*I understand this fear: If your pastor is writing the sermons and dictating what you study in the Bible, then he may lead you astray. Yes, that is true. Cults are run this way. However, we're at liberty to read and study the Bible through any pastors or studies that we feel are helpful. This just keeps our church simple and has everyone on the same page. 

Saturday, February 25, 2012

Depressing. Like, Super Depressing.


I have never read through the entire Bible in one year, but I do read the Bible. {I study it using our church's study guide, but I also just read it.} I've been a Christian for almost a decade, but I've only read the whole thing once.

I use these nifty little bookmarks to keep my place. I'm at different places on each bookmark. Like I said, I'm not trying to read through the Bible this year; I'm just reading it.

I'm on my fourth or fifth time reading the Gospels, and only my second time through the rest of the Bible.

Well, all that to say: Our church is in Romans 2. I'm also in Job, Isaiah, and Revelation. {I'm also in Mark, but it's not depressing.} The rest of what I'm reading, so far, is so sad and disheartening and...Let's just say, I don't think Joel Osteen will be preaching from any of those books any time soon. {Does he even use a Bible?}

As my pastor said when I told him Romans was depressing so far, "Keep reading. It gets better." 'Tis true, Jim. 'Tis true.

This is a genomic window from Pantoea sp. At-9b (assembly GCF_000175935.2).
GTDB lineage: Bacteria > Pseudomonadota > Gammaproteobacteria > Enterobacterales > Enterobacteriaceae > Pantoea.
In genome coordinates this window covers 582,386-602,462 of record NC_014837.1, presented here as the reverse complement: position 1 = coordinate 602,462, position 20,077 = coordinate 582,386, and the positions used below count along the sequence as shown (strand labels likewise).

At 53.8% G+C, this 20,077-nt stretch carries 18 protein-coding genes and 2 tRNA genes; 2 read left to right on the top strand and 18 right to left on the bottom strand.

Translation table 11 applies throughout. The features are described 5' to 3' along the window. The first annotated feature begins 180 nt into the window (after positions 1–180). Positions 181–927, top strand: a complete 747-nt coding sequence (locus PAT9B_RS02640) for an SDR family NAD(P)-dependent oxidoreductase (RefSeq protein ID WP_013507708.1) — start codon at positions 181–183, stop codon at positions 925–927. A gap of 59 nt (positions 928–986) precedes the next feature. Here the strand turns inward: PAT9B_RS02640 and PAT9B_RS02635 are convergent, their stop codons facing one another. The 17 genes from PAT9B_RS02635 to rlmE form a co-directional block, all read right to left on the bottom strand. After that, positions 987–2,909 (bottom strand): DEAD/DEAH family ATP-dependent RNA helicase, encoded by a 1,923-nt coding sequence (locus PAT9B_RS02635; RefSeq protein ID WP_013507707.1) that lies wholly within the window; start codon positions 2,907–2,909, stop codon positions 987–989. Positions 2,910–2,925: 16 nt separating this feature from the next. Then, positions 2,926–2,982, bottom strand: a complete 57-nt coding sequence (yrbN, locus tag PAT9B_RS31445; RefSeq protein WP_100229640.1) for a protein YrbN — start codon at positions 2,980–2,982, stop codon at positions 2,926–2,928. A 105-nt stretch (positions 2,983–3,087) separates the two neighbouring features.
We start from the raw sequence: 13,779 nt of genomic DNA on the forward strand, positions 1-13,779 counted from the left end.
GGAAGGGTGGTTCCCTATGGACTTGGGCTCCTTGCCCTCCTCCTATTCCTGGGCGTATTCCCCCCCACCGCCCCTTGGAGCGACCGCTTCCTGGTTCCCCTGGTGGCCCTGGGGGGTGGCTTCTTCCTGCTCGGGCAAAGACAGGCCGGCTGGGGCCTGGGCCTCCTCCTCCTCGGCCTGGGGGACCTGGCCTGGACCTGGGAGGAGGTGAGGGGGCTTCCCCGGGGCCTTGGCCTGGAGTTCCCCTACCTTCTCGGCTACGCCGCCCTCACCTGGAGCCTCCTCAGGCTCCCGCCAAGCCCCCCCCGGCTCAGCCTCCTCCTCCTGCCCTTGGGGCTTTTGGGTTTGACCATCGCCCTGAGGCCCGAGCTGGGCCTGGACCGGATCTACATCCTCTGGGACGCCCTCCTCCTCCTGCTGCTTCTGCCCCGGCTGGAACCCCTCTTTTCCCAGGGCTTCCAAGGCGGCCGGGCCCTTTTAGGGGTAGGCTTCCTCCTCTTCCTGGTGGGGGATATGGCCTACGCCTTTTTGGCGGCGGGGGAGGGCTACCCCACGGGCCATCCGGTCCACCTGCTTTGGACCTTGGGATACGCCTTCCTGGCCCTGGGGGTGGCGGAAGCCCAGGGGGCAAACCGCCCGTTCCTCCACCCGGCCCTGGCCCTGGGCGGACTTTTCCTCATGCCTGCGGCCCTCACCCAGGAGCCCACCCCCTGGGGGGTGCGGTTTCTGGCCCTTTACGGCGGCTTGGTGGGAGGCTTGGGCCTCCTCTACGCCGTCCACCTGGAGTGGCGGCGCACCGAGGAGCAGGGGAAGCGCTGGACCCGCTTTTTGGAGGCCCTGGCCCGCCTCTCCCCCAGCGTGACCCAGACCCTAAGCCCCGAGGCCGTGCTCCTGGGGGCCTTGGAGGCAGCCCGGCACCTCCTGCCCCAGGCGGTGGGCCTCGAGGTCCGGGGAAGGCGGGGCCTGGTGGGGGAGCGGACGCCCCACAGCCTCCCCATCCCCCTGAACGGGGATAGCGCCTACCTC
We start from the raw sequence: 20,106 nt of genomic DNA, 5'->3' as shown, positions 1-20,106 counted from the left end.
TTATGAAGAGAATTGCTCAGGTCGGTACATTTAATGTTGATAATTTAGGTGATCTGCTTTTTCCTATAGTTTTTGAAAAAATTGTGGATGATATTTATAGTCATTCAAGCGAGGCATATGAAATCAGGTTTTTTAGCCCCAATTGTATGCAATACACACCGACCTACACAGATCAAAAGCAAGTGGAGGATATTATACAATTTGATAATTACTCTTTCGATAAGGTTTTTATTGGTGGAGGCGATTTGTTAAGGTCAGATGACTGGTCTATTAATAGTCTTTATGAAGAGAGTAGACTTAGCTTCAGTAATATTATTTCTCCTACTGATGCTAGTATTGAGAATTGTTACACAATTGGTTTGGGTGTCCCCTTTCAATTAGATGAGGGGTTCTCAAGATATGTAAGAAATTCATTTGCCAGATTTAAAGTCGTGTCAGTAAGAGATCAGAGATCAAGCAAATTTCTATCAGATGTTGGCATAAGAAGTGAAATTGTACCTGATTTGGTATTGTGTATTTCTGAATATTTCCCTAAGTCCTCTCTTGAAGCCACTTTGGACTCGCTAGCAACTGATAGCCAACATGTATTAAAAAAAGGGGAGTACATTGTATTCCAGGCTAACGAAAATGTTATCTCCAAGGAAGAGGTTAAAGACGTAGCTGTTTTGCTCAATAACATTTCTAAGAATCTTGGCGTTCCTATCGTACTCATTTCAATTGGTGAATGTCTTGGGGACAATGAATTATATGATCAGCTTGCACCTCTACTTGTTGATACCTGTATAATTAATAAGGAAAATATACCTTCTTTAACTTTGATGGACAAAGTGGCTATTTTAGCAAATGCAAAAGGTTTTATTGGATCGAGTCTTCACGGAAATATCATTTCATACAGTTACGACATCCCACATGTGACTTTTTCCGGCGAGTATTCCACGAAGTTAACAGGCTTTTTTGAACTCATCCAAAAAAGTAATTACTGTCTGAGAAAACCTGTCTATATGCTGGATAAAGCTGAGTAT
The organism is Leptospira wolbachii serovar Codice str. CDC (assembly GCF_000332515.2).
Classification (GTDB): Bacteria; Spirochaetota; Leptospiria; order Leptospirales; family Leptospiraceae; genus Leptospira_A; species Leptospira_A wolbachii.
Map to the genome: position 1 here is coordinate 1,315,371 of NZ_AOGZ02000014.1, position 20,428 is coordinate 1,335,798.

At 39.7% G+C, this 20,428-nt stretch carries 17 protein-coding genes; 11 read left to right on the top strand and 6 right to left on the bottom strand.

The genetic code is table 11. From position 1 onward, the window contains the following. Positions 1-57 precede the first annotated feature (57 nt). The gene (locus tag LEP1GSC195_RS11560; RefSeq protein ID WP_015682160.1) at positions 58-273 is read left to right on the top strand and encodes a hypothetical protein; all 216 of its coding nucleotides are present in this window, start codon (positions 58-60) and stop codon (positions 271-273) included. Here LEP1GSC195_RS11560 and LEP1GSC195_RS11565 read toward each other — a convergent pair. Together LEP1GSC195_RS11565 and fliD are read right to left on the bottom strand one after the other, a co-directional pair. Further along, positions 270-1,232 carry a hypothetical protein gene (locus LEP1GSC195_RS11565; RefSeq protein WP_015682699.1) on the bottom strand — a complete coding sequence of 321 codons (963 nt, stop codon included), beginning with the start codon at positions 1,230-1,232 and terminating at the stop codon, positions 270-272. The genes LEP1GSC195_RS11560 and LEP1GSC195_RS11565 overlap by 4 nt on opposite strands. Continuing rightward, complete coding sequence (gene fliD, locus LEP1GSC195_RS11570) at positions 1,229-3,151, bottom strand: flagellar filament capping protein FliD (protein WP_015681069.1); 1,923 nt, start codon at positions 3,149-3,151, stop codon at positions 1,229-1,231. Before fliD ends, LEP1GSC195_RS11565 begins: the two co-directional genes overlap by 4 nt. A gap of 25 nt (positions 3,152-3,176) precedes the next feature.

Friday, February 24, 2012

Epiphany in the Car

The Toot and I were driving this afternoon and listening to his Seeds Family Worship CD, Seeds of Faith. The song Faith was playing, and the lyrics are Hebrews 11:1 and 6 (NIrV). 


"v.1 Now faith is being sure of what we hope for
And certain of what we do not see...
v.6 Without faith it is impossible to please God
Because anyone who comes to him must believe
That he exists and that he rewards
Those who earnestly seek him."


Here's my stream of thought as I sang along with verse 6. 


"Hmm, 'He rewards those who earnestly seek Him.' 
John Piper would say He rewards us with Himself, and I believe that. 
God is Who satisfies our souls most. 
Prosperity preachers would say that God rewards us with stuff, with things--money, happiness, health.
But if I were in a place and couldn't find my Hubby, so I searched and searched and sought after him, the greatest reward wouldn't be a gift from him. 
It would be himself. 
If I earnestly sought my hubby, the greatest reward would be to find him and have him."


Well, Pastor John {and whole counsel of God's Word}, I do believe you are right. The reward of earnestly seeking God is Himself. Anything else will never be as satisfying.